BENI, Democratic Republic of Congo (Reuters) – Rebecca Masika lives within a kilometre of two army bases and a UN peacekeepers’ camp yet assailants crept into her town under cover of darkness last month and hacked to death two dozen people before melting away into the hills of eastern Congo.
Since last month, 120 people have been slaughtered in a wave of mysterious overnight massacres near Masika’s hometown of Eringeti, sowing panic and shattering confidence that Congolese and UN forces were making progress in stabilising the region.
The 23,000-strong UN mission has spent years, and billions of dollars, trying to bring peace to the east of this vast central African nation, where more than five million have died since a 1998-2003 civil war.
Dozens of armed groups prowl the region but the success of a tough new UN Intervention Brigade in helping the Congolese army to rout the largest of these, the Tutsi-led M23 militia, had raised hopes of an end to years of instability.
A year later, the killings in Beni, a territory rich in timber and minerals near the Ugandan border, have stirred up anger against the UN mission and President Joseph Kabila. Violent protests have targeted UN bases in Beni.
“We are right near these military camps. How has this happened?” Masika asked, standing across the road from where a UN helicopter had touched down in an open field.
Authorities have blamed the killings on the Allied Democratic Forces, a Ugandan extremist group that has operated in the rugged border region for two decades. Yet the ADF has not claimed responsibility and there is scant evidence.
After the success against M23, the Congolese army and UN force had trained their sights on ADF in an operation named Sukola, or “cleanup” in the local Lingala language.
The offensive was planned by a charismatic young colonel, Mamadou Ndala, who had helped lead the victorious campaign against the M23. Ndala, however, was killed in an ambush in January, two weeks before Operation Sukola’s launch.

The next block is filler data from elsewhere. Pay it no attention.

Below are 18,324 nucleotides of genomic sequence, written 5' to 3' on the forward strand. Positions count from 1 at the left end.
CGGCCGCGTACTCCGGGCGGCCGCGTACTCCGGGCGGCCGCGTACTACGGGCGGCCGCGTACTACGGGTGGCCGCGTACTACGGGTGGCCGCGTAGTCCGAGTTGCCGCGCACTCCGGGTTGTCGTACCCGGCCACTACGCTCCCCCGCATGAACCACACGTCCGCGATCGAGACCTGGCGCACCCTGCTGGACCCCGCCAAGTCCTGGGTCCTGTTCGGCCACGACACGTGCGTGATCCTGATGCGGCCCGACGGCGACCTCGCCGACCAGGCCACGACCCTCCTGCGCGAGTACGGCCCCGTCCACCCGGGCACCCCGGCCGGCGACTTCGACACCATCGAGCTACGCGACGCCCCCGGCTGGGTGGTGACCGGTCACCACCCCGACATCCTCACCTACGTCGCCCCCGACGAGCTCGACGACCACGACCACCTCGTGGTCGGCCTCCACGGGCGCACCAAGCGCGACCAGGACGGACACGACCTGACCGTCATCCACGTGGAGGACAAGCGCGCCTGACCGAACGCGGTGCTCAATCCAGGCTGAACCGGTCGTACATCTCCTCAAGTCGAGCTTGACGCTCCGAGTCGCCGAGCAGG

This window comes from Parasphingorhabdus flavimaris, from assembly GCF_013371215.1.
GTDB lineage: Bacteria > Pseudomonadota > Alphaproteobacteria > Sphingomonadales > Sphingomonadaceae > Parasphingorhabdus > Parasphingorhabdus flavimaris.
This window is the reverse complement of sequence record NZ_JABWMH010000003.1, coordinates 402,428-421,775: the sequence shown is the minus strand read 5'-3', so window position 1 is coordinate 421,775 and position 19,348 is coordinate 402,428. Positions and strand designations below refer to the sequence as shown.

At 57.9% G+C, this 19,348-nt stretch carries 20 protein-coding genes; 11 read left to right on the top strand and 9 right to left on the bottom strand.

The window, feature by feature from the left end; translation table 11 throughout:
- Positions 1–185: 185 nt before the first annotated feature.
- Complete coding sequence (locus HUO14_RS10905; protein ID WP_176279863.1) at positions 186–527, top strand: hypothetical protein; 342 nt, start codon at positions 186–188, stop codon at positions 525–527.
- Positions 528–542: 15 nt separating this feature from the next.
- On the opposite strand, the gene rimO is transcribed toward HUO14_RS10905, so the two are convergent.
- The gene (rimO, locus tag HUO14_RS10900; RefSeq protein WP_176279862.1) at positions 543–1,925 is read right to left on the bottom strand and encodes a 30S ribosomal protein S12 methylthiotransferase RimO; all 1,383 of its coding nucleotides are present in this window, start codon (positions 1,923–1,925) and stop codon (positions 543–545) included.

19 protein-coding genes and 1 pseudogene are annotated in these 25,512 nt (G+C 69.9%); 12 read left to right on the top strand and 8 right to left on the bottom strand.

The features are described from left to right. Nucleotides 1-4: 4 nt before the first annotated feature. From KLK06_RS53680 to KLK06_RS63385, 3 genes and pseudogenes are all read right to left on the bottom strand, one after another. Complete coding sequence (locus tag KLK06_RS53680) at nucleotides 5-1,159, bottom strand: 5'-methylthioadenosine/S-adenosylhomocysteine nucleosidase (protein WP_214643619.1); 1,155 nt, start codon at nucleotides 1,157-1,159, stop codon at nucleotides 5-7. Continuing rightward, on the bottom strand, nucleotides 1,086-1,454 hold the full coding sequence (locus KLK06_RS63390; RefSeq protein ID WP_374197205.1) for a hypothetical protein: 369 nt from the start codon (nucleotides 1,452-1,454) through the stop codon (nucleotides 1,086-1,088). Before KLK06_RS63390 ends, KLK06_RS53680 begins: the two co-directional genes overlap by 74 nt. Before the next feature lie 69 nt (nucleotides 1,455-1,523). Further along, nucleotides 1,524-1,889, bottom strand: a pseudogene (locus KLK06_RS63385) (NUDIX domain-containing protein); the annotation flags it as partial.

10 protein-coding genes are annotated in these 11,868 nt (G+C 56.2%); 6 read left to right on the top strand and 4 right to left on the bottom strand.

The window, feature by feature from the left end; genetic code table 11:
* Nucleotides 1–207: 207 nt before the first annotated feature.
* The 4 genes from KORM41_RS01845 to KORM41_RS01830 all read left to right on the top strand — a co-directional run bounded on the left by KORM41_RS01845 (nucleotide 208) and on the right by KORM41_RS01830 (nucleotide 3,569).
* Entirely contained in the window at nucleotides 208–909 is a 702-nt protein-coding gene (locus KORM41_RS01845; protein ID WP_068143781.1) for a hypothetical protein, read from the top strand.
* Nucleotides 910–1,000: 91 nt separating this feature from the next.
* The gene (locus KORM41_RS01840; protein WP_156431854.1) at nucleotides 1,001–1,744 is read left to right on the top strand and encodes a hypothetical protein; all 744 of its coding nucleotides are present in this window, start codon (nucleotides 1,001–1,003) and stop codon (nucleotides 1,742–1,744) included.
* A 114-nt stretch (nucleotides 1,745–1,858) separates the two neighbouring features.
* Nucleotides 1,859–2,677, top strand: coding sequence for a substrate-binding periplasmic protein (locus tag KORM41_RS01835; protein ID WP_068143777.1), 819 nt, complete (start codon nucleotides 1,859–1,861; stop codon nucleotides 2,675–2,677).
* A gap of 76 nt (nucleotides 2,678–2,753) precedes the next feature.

Led by another respected officer, General Lucien Bahuma, the operation had by March dislodged ADF from all its known bases, prompting celebration in the region.
Eight months later, frightened residents wonder what went wrong. Some blame a letup in Operation Sukola following the death in August of General Bahuma, reportedly of a stroke.
“We dispersed the enemy but we didn’t destroy it,” said Teddy Kataliko, president of the Civil Society of Beni Territory. He said ADF’s political and economic networks, including the trade in illicit timber with Uganda, were intact.
Kabila is due to leave office at the end of 2016 after almost 16 years in power. Speculation is rife, however, that he will seek to revise the constitution to stand for a third term, or find a pretext to postpone elections.
The killings have aroused anger in Kabila’s eastern heartland. He visited Beni last week in a bid to reassure residents, but amid an outbreak of violence that left another two dozen dead, his stay only inflamed tensions.
Shortly after he left on Sunday, protesters toppled Kabila’s statue and set fire to ruling party flags.
Kataliko, like many locals, criticised the UN mission. Residents in Beni accuse its troops of failing to confront an enemy that avoids the main routes where the peacekeepers patrol.
A UN spokesman said Congolese and UN police have arrested more than 200 suspects in the attacks, including members of the ADF, and recovered munitions, bombs and Motorola radios believed to have been used by the attackers.
Yet many believe the army is ignoring the attacks. Bendera Undelema, a local chief in Eringeti, questioned the loyalties of Bahuma’s replacement at the helm of Operation Sukola, General Charles Akili Mohindo, accusing him of working with ADF.
“He’s playing both sides,” said Undelema in his office, beneath a poster honouring the late Colonel Ndala. The International Crisis Group in a 2012 report noted that military officers were routinely accused of colluding with ADF.
However, Colonel Olivier Hamuli, army spokesman in North Kivu, dismissed the accusation. “Mohindo is the commander of Operation Sukola. That is all,” he said.
However, more than a dozen defendants, including suspected ADF members and high-ranking military officers, are on trial for Ndala’s murder in Beni, fuelling suspicions of collusion.
Interior Minister Richard Muyej denied that security failures were to blame for the recent killings. He insisted that the armed forces retained the confidence of the population.
“When you take a survey, you realise that everyone is confident and believes in this army,” he said.
Several residents disagreed. “We live in insecurity here in Beni,” said Mami Kashirwandi, a local woman. “When the night comes, we don’t sleep. Everyone is afraid.”
The UN mission says it has stepped up patrols and is reinforcing its presence to help the army fight the ADF. Troops from Tanzania, Nepal and Jordan are highly visible in the area.
But for people who have grown accustomed to waking up to news of fresh carnage, such reassurances ring hollow.
“We are waiting for solutions and we don’t see them,” said Stephane Kandoli, a technician in Beni.